In a 2014 Promise Neighborhood Report Executive Director of  Casa de Maryland, Gustavo Torres, remarked that "...  Langley Park is a vibrant community with engaged families and small business, it is also a community that has been  undeserved  and under supported..."  Langley Park was selected as one of six neighborhoods in Prince George's County to receive resources that contribute to crime reduction, economic opportunities and a healthy community under the Transforming Neighborhoods Initiatives (TNI). The goal of TNI is "to improve the quality of life for neighborhood residents by proactively targeting County resources in a coordinated and intentional way."  The TNI program reflects that in the absence of a local government infrastructure, support from the county and state levels are essential to provide necessary social support services that promote thriving communities. Click the links above to learn more about the vibrant Langley Park community and the TNI program.

Ohio's first African American Congressman, a civil rights trailblazer and a key contributor to the nation's health equity movement, Congressman Louis Stokes, passed on Tuesday, August 25th 2015 at the age of 90. Congressman Stokes is most remembered for his devotion to the less fortunate. A Cleveland native, Stokes overcame adversity to become an inspiration for many. He realized the inequities plaguing low-income people of color and that he had "...beaten the system..." Stokes' own accomplishments shed light on the lack of adequate access to quality education and economic opportunity for many like him. During his 15 term, 30-year tenure as a Congressman, Stokes pioneered legislation that pertained to health disparities and social justice. NIH honored Stokes and his various accomplishments in 2013 through the dedication of the Louis Stokes Laboratories located on the National Institutes of Health campus. Congressman Stokes' legacy and his contributions to closing the health gap will continue to be a beacon of hope for many years to come. 
H PRC's Back-to-School Health Extravaganza

HPRC held its first-ever Back-to-School Health Extravaganza this past Saturday, August 29th. Guest enjoyed health screenings, complementary flu shots, free school supplies healthy refreshments, skating for children and educational talks.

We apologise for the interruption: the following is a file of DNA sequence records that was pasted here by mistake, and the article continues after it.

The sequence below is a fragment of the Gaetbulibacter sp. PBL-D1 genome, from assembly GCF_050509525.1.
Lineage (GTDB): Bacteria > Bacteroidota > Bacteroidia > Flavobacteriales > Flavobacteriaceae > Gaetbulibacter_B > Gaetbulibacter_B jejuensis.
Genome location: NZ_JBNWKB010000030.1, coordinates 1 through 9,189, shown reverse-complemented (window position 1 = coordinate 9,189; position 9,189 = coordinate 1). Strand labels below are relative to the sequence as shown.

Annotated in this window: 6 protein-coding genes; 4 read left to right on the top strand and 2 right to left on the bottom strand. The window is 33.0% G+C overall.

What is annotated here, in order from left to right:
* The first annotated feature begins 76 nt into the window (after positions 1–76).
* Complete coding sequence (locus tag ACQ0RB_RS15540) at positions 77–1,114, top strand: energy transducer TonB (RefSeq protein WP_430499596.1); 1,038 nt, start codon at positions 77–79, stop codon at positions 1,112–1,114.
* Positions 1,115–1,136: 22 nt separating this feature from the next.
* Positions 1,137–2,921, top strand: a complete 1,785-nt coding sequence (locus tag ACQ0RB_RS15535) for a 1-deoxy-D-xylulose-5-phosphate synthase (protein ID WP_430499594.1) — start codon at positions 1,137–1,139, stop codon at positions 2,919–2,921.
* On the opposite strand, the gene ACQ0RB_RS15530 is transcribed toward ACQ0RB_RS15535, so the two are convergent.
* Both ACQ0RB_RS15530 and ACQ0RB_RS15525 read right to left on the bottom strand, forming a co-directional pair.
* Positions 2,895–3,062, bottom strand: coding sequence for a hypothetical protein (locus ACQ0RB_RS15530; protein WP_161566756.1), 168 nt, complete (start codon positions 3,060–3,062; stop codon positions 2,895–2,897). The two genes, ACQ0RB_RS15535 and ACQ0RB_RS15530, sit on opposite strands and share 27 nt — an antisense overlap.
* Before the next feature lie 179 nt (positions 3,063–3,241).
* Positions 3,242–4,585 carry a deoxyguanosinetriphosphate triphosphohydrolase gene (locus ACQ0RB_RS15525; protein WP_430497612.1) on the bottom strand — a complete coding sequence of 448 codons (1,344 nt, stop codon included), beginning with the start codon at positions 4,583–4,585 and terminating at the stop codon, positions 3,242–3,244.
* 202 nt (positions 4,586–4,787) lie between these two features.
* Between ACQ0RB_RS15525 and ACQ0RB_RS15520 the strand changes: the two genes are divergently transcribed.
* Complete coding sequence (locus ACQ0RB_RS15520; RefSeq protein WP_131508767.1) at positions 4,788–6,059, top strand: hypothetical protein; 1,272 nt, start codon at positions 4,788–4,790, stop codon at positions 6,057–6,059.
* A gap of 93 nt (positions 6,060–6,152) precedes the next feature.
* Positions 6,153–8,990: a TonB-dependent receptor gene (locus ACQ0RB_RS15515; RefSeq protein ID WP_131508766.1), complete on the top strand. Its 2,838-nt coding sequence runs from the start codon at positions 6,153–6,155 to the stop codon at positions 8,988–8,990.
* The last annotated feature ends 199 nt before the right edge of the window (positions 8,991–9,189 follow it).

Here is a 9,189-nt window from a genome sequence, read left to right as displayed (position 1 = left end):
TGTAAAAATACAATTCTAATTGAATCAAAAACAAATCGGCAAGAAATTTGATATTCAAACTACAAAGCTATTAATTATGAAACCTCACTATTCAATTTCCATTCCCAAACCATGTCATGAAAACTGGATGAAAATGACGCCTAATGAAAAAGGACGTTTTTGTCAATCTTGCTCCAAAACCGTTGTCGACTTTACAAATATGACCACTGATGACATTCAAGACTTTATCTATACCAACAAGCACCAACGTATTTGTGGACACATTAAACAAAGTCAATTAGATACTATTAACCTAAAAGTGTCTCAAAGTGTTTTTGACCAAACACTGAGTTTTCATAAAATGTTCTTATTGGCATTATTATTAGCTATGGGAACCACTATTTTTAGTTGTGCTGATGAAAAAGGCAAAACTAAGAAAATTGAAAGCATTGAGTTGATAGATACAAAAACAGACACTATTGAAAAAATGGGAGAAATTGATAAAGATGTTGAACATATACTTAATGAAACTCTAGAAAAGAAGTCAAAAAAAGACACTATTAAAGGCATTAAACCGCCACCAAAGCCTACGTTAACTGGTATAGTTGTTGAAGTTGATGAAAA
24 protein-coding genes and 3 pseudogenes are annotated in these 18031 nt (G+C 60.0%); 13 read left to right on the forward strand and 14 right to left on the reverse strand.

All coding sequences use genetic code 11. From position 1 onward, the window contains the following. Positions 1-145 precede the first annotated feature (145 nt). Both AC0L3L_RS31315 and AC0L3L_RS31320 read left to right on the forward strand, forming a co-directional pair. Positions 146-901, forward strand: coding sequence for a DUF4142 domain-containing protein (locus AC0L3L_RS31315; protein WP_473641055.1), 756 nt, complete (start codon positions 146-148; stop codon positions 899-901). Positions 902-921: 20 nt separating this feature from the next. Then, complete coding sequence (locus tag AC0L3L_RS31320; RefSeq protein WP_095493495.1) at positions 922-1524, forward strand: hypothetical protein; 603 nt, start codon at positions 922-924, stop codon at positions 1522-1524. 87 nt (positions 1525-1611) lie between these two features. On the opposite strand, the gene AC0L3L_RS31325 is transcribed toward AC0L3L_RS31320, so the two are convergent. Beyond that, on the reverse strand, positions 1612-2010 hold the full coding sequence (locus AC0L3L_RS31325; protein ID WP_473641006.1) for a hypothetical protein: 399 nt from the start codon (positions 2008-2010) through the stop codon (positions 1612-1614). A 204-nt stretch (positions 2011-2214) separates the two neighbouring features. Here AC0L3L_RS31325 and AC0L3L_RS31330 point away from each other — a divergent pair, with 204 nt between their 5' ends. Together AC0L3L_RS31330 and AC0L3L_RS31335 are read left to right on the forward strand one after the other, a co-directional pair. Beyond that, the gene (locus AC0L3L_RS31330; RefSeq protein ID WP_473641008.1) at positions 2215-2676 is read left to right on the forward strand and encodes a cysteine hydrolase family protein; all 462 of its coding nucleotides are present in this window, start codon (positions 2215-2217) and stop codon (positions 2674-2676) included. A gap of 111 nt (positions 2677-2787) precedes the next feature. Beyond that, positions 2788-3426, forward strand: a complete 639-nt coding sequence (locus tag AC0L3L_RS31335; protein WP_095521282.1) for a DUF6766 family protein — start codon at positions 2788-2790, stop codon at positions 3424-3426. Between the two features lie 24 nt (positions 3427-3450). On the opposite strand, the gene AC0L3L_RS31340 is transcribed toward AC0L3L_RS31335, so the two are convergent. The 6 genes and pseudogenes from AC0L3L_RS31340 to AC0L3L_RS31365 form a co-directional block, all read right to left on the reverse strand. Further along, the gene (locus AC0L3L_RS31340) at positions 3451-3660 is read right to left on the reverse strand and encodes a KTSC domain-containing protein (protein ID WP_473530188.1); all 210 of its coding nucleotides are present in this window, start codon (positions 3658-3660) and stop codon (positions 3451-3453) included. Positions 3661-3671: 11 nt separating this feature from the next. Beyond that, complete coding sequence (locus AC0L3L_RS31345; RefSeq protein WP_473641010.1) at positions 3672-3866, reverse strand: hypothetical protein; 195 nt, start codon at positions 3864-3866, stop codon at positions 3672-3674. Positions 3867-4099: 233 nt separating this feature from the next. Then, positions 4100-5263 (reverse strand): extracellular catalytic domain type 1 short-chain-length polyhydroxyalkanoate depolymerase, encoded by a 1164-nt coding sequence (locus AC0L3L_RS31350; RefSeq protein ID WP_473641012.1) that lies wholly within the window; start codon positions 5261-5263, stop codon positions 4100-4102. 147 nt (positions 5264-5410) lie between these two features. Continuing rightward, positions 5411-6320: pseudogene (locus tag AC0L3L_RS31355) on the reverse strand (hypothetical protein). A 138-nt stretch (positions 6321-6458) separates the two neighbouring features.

The HPRC team would like to give a special thanks to our guest speakers and all the partner organizations that helped make this event a success! 

Our partners:
  • Our parent company, CTIS, Inc.
  • The Town of Capitol Heights, special thanks to Mayor King
  • Radio One
Our speakers:
  • Dr. Angela Wakhweya, Chief of Health Policy Services and Innovation, Prince George's County Public Schools 
  • Mel Franklin, Chairman and Councilman, Prince George's County Council, District 9 
  • Deborah Archer, Project Leader and Nutrition Educator, University of Maryland Food Supplement Nutrition Education
  • Stephanie Kohout, Physical Educator, Prince George's County Public Schools and Ambassador with the Alliance for a Healthier Generation
  • Madieu Williams, Founder and CEO, The Madieu Williams Foundation and former Starter for the Cincinnati Bengals
Our exhibitors:
  • Adventist Health Care Health Equity and Wellness
  • The Capitol Heights Police Department
  • Community Outreach and Development
  • Dimensions Health
  • Fortis College
  • Greater Baden Medical Center
  • MedStar Family Choice
  • The Prince George's Child Resource Center
  • The Prince George's County Department of Parks and Recreation 
  • The Prince George's County Department of Social Services
  • Safeway Pharmacy 
  • The SPARKS Group
Upcoming Events 

WHEN: Thursday, September 10, 2015; 4:00 p.m. - 7:00 p.m.
WHERE: The Prince George's Sports and Learning Complex  8001 Sheriff Rd, Hyattsville, MD 20785

WHO:  Prince George's County Department of Parks and Recreation
WHEN: Sunday, September 20, 2015; 12:00 p.m. - 6:00 p.m.
WHERE:  7601 West Park Dr. & University Blvd. Adelphi, MD 20783
WHO: Councilman Obie Patterson's Office
WHEN: Saturday, September 26, 2015; 10:00 a.m. - 2:00 p.m.
WHERE: Southern Regional Technology and Recreation Complex 7007 Bock Rd. Fort Washington, MD 20744

Please feel free to contact the HPRC Team at 301.375.2021 with any questions.

Thank you,

The Health Policy Research Consortium

HPRC, a CTIS Inc. program, is supported by the National Institute on Minority Health and Health Disparities (NIMHD) of the National Institutes of Health under award number #1U54MD008608-01. This content does not necessarily represent the official views of the National Institutes of Health.

Health Policy Research Consortium
6401 Golden Triangle Drive, Ste. 310
Greenbelt, MD 20770
Phone: (301) 375-2021